Pain hypersensitivity induced by paradoxical sleep deprivation is not due to altered binding to brain mu-opioid receptors

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Nascimento, Danielle da Cunha [UNIFESP]
Andersen, Monica Levy [UNIFESP]
Hipólide, Débora Cristina [UNIFESP]
Nobrega, Jose N.
Tufik, Sergio [UNIFESP]
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Previous studies have established a relationship between sleep disruption and pain, and it has been suggested that hyperalgesia induced by paradoxical sleep deprivation (PSD) could be due to a reduction of opioidergic-neurotransmission in the brain. in the present study rats deprived of sleep for 96h as well as rats allowed to recover for 24h after PSD and normal controls received vehicle or morphine (2.5, 5 and 10mg/kg, i.p.) and were tested on a hot plate 1 h later. Quantitative receptor autoradiography was used to map alterations in binding to brain mu-opioid receptors in separate groups. Results demonstrated that PSD induced a significant reduction in thermal pain threshold, as measured by paw withdrawal latencies. This effect did not return to baseline control values after 24h of sleep recovery. the usual analgesic effect of morphine was observed in the control group but not in PSD or rebound groups except at the highest dose (10mg/kg). Binding of [H-3]DAMGO to mu sites did not differ significantly among the three groups in any of the 33 brain regions examined. These results do not exclude the participation of the opioid system in PSD-induced pain hypersensitivity since sleep-deprived rats were clearly resistant to morphine. However, the fact no changes were seen in [H-3]DAMGO binding indicates that mechanisms other than altered mu-opioid binding must be sought to explain the phenomenon. (c) 2007 Published by Elsevier B.V.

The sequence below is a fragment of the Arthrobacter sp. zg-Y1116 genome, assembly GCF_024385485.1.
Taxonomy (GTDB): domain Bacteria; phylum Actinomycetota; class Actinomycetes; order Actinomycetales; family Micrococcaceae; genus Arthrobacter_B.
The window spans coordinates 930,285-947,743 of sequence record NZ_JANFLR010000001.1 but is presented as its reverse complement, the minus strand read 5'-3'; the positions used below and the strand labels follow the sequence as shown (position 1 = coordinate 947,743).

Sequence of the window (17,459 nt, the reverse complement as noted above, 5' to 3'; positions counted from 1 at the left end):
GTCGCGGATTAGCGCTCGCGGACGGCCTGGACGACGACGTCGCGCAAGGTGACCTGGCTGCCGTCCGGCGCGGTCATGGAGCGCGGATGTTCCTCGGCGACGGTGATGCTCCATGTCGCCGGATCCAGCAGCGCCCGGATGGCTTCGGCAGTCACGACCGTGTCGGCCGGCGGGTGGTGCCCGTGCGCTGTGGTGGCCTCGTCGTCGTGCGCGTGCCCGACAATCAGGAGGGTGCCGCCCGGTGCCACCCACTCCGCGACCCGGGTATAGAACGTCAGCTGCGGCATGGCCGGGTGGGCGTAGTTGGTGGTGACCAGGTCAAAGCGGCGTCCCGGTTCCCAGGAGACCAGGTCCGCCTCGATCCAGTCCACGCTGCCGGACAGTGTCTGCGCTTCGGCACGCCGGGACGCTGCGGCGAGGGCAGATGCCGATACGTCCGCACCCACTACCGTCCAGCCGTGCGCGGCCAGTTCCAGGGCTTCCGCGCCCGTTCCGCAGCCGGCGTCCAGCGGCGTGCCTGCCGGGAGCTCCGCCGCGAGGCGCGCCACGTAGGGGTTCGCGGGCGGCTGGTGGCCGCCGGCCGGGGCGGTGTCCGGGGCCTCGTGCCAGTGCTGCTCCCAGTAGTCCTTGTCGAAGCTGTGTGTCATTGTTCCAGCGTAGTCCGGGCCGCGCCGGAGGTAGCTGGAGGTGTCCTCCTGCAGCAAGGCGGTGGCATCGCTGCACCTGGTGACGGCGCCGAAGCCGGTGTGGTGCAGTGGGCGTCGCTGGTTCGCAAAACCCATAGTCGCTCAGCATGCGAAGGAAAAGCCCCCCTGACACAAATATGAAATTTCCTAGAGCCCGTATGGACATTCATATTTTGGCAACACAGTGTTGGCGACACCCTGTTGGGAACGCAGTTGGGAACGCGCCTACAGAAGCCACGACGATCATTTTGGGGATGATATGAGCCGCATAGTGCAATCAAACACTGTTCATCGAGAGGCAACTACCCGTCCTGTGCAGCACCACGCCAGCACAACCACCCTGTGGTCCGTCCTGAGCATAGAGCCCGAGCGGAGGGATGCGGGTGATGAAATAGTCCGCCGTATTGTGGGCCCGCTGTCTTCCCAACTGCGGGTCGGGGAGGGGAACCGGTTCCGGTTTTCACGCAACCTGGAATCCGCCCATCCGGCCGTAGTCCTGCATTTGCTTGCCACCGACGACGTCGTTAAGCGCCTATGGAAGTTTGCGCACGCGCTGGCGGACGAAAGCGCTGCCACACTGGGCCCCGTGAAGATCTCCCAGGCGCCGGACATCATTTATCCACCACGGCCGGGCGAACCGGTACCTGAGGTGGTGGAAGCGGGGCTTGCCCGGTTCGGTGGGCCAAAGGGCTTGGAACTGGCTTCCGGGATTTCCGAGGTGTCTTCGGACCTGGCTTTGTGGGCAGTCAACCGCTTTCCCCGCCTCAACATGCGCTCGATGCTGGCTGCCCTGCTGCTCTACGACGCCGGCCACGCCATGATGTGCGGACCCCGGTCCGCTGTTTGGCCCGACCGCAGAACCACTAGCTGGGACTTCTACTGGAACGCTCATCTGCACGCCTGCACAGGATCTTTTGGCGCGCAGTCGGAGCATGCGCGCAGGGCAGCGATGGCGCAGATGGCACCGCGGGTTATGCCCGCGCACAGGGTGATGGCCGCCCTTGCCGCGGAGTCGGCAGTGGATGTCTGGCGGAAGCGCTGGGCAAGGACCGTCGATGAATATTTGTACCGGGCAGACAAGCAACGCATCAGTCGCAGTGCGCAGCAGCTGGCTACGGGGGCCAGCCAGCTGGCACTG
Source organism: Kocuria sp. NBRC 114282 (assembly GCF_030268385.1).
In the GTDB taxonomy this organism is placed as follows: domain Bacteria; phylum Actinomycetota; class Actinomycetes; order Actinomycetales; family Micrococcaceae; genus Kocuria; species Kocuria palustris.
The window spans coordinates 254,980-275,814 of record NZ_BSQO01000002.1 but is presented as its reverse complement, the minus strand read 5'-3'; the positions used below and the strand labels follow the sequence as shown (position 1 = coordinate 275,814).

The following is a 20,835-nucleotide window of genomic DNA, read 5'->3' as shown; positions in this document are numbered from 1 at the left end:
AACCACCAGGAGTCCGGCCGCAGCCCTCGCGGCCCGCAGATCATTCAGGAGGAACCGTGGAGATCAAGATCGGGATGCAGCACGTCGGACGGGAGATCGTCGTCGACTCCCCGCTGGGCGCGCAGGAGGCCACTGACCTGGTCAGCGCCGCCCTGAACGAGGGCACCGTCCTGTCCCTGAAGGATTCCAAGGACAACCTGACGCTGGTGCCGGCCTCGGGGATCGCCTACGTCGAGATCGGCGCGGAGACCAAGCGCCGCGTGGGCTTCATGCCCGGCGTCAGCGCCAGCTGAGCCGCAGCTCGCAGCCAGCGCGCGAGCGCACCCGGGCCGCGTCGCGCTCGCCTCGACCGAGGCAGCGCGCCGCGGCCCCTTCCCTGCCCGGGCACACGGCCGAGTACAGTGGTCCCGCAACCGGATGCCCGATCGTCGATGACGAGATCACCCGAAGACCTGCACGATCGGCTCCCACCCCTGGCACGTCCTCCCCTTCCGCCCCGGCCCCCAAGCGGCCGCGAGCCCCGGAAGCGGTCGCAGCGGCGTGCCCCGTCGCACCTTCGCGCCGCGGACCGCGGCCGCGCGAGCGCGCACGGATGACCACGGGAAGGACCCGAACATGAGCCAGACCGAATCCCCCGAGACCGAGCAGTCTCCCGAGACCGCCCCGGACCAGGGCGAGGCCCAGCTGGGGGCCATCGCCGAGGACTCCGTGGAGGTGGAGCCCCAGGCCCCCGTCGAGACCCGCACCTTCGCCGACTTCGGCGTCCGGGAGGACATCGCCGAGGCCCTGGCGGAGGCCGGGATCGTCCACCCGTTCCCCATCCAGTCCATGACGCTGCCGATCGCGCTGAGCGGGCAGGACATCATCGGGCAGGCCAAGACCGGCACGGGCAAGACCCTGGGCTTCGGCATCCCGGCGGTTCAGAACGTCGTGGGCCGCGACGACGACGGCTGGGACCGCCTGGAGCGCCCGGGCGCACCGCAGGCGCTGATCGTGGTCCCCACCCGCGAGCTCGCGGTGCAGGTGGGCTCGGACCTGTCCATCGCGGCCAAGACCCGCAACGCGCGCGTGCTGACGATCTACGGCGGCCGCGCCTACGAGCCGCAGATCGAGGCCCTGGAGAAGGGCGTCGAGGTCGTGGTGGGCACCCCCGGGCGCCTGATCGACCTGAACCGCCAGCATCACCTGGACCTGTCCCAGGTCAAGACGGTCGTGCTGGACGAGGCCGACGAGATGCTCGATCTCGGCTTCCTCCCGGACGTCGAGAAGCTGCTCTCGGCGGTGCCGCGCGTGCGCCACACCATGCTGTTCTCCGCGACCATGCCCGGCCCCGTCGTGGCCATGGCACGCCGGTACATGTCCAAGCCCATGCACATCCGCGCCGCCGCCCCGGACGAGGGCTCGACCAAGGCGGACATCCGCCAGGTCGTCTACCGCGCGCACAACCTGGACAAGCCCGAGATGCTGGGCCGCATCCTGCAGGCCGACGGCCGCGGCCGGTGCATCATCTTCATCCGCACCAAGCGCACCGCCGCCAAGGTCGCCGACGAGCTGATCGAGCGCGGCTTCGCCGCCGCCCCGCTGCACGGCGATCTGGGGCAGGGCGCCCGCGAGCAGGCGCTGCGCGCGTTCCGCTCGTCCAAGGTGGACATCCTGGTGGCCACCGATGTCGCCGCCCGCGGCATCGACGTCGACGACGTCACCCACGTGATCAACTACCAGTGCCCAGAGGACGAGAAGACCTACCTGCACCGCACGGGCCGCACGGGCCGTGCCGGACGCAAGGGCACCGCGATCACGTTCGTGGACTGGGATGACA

Behavioural Brain Research. Amsterdam: Elsevier B.V., v. 178, n. 2, p. 216-220, 2007.